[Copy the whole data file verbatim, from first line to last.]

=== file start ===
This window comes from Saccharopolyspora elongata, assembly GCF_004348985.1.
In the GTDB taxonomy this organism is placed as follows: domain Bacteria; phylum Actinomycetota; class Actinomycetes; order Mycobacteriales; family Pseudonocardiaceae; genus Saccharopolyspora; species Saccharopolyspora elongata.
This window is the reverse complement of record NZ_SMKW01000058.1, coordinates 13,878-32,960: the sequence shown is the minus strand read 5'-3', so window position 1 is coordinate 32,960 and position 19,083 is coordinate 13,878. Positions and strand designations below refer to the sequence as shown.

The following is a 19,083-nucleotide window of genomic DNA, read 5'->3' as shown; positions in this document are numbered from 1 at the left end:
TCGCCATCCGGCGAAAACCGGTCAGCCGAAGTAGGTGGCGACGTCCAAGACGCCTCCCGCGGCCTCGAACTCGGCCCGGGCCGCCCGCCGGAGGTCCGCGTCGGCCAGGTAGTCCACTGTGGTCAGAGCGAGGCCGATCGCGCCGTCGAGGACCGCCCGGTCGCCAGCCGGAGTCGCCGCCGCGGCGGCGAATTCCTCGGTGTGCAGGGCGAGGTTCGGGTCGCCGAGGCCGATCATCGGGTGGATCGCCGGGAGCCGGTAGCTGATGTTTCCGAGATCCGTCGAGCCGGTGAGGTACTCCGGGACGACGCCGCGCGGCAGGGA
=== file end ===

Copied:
This window comes from Saccharopolyspora elongata, assembly GCF_004348985.1.
In the GTDB taxonomy this organism is placed as follows: domain Bacteria; phylum Actinomycetota; class Actinomycetes; order Mycobacteriales; family Pseudonocardiaceae; genus Saccharopolyspora; species Saccharopolyspora elongata.
This window is the reverse complement of record NZ_SMKW01000058.1, coordinates 13,878-32,960: the sequence shown is the minus strand read 5'-3', so window position 1 is coordinate 32,960 and position 19,083 is coordinate 13,878. Positions and strand designations below refer to the sequence as shown.

The following is a 19,083-nucleotide window of genomic DNA, read 5'->3' as shown; positions in this document are numbered from 1 at the left end:
TCGCCATCCGGCGAAAACCGGTCAGCCGAAGTAGGTGGCGACGTCCAAGACGCCTCCCGCGGCCTCGAACTCGGCCCGGGCCGCCCGCCGGAGGTCCGCGTCGGCCAGGTAGTCCACTGTGGTCAGAGCGAGGCCGATCGCGCCGTCGAGGACCGCCCGGTCGCCAGCCGGAGTCGCCGCCGCGGCGGCGAATTCCTCGGTGTGCAGGGCGAGGTTCGGGTCGCCGAGGCCGATCATCGGGTGGATCGCCGGGAGCCGGTAGCTGATGTTTCCGAGATCCGTCGAGCCGGTGAGGTACTCCGGGACGACGCCGCGCGGCAGGGA